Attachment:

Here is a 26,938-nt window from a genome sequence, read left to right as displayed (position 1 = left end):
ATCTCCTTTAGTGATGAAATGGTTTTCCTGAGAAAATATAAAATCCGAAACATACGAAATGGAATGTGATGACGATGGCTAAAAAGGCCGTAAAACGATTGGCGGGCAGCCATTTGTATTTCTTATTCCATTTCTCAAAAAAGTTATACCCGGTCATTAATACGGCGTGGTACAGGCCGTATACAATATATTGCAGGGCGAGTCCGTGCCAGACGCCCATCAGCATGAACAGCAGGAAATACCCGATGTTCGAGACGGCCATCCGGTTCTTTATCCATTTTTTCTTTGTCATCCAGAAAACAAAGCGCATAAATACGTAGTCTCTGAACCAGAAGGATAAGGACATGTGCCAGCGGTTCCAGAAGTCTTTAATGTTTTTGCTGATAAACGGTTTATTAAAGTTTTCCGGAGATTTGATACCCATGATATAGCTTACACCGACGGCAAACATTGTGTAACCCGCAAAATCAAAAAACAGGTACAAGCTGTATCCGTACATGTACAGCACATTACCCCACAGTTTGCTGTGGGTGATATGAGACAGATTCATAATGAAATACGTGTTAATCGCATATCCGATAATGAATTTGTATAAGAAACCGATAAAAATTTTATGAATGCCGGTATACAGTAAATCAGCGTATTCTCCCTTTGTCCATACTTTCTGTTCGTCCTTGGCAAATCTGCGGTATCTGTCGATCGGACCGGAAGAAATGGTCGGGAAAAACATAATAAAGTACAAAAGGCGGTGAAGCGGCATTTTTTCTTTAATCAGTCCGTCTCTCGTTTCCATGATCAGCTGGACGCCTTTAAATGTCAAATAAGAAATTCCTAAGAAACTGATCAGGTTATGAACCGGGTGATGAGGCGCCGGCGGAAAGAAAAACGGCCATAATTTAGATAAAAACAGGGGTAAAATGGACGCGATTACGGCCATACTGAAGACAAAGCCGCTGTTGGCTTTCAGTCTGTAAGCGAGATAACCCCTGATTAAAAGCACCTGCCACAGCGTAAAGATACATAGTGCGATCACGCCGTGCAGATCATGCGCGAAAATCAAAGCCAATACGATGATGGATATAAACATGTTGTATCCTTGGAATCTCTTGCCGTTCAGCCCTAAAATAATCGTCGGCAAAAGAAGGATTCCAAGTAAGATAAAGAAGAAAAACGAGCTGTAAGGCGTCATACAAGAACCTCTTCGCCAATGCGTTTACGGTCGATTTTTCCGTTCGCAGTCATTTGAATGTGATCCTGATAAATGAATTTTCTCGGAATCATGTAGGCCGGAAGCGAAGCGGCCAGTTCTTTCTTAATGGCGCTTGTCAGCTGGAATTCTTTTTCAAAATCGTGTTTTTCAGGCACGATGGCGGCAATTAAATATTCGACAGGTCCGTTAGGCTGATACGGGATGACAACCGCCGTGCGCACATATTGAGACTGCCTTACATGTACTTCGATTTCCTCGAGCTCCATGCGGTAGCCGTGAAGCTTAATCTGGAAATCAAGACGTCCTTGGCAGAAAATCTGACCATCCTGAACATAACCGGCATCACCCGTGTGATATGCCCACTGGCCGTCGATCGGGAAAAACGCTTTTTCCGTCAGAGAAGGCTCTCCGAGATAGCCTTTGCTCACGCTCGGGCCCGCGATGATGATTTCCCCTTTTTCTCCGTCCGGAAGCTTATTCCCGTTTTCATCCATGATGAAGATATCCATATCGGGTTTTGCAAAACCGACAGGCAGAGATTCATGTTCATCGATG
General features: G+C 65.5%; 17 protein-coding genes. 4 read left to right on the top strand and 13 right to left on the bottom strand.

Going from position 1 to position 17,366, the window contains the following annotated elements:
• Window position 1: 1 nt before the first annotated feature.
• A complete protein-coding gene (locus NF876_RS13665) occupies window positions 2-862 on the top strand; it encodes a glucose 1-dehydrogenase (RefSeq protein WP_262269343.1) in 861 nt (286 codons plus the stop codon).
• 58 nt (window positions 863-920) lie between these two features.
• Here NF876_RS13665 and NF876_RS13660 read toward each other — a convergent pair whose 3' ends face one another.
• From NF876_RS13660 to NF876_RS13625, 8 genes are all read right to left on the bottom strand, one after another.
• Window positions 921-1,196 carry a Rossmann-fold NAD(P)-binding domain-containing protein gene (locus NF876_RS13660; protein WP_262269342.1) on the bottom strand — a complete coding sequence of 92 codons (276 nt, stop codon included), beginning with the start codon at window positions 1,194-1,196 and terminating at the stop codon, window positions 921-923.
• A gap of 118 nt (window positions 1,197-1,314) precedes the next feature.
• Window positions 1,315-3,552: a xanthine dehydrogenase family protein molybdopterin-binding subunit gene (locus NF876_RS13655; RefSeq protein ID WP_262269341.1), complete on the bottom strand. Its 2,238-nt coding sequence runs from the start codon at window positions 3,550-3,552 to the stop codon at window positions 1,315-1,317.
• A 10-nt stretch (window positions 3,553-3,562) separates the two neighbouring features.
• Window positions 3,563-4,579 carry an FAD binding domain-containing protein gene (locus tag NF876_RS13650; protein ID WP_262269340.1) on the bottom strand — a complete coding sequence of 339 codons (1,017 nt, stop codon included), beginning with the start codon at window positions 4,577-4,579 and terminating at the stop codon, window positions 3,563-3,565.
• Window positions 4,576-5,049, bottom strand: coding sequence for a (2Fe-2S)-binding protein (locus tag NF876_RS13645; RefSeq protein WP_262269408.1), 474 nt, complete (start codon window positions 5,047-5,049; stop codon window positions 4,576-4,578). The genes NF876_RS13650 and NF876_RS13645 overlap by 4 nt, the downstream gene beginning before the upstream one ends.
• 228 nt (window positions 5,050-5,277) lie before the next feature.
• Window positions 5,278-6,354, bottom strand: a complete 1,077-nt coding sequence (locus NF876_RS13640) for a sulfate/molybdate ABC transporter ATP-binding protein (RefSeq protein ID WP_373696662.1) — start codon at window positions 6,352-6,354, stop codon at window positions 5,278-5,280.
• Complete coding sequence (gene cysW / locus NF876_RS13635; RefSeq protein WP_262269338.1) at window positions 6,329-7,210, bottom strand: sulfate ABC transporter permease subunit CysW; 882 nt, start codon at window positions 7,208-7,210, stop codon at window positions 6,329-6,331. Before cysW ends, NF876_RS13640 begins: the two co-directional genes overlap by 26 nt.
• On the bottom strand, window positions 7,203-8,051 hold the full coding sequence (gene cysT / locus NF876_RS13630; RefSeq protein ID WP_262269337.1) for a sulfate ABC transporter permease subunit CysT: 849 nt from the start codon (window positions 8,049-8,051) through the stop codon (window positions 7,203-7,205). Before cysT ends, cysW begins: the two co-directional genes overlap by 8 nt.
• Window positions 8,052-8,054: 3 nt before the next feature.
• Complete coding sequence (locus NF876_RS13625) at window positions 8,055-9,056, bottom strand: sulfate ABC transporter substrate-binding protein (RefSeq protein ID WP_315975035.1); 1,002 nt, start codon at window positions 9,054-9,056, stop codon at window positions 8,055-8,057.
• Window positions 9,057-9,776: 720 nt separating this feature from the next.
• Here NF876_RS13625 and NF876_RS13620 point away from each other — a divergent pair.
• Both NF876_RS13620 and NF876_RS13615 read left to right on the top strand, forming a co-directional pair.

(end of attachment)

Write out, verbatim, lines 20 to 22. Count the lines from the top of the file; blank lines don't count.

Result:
• Window positions 8,052-8,054: 3 nt before the next feature.
• Complete coding sequence (locus NF876_RS13625) at window positions 8,055-9,056, bottom strand: sulfate ABC transporter substrate-binding protein (RefSeq protein ID WP_315975035.1); 1,002 nt, start codon at window positions 9,054-9,056, stop codon at window positions 8,055-8,057.
• Window positions 9,057-9,776: 720 nt separating this feature from the next.